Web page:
In 2021, according to PSE, it spent $496,000 on its low-income program and served 711 low-income customers. The savings value for their 2021 low-income programs was not available.

Multifamily Programs

Seattle City Light’s multifamily comprehensive program consist of four segments. The Multifamily New Construction segment works with multifamily developers of five or more-unit buildings to incorporate energy-efficient technologies and equipment into building design. Seattle City Light provides financial incentives to offset the costs of energy-efficient technologies and equipment. Measures include in-unit lighting, dryers, heat pumps, and advanced power strips. The Multifamily Retrofit segment offers rebates for upgrades to in-unit and common area lighting in multifamily properties. The Multifamily Weatherization segment offers rebates for replacing windows and insulation in electrically-heated multifamily propitiates. The Powerful Neighborhood's Direct Install segment offers free efficient LED bulbs, shower heads, and faucet aerators to owners or managers of residential buildings with five or more units.

In 2021, according to SCL, it achieved 5,812 MWh in energy savings from its multifamily programs, while spending $2,141,436. Customers served by their multifamily programs was not available.

PSE offers the Multifamily Retrofit Incentives Program. This comprehensive program provides a free energy assessment along with a combination of free direct install replacement measures and electric/gas incentives. Multifamily structures and campuses typically have the opportunity to participate, with upgrades in individual units, common areas, and for the building envelope.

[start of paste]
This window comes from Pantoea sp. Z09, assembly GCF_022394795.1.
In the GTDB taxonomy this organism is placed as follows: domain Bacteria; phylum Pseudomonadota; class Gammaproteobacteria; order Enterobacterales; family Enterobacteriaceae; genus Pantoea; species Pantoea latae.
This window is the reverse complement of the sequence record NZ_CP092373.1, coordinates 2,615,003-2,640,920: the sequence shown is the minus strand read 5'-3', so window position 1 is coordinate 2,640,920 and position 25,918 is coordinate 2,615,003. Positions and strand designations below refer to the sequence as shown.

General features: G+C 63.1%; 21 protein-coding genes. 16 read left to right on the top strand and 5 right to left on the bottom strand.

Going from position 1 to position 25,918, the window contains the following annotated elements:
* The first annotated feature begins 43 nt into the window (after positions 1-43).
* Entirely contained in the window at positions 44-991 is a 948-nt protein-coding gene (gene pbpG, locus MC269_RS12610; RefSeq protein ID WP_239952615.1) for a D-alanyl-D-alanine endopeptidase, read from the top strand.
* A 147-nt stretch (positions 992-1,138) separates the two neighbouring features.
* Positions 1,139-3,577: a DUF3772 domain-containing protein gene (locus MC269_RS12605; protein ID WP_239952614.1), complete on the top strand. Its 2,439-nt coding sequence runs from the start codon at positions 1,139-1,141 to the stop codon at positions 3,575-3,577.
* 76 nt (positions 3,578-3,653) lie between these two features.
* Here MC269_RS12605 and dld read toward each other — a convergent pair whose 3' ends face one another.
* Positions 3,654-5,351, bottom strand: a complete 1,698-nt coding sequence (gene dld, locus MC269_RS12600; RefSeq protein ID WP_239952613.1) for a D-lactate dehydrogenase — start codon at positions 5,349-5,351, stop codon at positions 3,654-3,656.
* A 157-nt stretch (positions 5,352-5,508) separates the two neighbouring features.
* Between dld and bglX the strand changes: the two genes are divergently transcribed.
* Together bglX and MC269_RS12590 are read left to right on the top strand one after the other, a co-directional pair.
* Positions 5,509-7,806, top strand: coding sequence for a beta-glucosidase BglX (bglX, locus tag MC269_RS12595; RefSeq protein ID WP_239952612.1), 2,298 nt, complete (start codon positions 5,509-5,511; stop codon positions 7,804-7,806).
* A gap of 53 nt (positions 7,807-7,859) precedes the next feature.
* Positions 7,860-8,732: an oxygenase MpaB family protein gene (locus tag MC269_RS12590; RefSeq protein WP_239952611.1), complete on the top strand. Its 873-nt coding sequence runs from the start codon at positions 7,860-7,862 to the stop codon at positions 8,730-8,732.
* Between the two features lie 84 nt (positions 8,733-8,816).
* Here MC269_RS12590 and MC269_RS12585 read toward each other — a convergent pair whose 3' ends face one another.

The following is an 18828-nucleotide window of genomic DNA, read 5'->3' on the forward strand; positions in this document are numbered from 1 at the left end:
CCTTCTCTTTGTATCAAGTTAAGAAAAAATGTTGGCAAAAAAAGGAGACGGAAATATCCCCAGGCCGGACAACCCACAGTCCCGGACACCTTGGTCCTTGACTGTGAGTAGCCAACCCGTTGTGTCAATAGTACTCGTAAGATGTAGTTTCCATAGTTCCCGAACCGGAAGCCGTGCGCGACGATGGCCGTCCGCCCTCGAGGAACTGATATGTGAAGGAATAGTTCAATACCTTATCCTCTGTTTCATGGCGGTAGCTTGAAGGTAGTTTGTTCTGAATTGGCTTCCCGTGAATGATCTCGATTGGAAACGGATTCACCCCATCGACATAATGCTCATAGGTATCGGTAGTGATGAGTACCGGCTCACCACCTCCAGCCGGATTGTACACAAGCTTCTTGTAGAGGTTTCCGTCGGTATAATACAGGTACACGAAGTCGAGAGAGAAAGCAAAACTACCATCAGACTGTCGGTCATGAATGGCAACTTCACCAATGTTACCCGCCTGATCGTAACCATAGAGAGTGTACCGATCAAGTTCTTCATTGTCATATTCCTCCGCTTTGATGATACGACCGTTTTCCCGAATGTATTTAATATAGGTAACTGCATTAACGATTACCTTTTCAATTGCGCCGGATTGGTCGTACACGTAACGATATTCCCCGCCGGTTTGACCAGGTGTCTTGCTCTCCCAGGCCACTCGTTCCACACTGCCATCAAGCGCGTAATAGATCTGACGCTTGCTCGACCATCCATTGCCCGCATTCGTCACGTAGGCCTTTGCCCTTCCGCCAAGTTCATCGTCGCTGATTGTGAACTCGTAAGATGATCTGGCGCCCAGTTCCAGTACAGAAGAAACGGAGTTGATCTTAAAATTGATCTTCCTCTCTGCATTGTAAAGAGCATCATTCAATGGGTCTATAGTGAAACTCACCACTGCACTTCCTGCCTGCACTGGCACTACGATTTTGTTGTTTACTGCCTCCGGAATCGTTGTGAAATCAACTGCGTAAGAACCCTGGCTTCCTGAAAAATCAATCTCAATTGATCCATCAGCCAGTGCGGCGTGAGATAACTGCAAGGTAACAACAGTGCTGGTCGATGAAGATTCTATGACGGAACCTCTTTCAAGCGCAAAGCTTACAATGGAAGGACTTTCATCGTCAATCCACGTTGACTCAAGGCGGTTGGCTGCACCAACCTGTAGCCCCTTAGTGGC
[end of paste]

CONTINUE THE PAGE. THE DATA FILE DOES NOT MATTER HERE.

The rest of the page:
In 2021, according to PSE, it achieved 34,150 therms in natural gas savings from its multifamily programs, while serving 17,376 housing units and spending $248,159.

In addition, Seattle City Light funds the City of Seattle’s Office of Housing's HomeWise Weatherization Program. The program targets rental property owners with a majority of tenants meeting income qualifications. Program measures include attic and wall insulation, combustion appliance safety, ventilation and indoor air quality measures, air and duct sealing, pipe wrap, in-unit or central heating and hot water systems, and additional measures as determined. 

Last Updated: August 2023

Provision of Energy Data by UtilitiesList All

Provision of Energy Data by Utilities

Seattle provides automated benchmarking services through Portfolio Manager. PSE signed on with the City of Seattle to partner on the Department of Energy's Better Buildings Initiative, Energy Data Accelerator, to facilitate better access to energy usage data.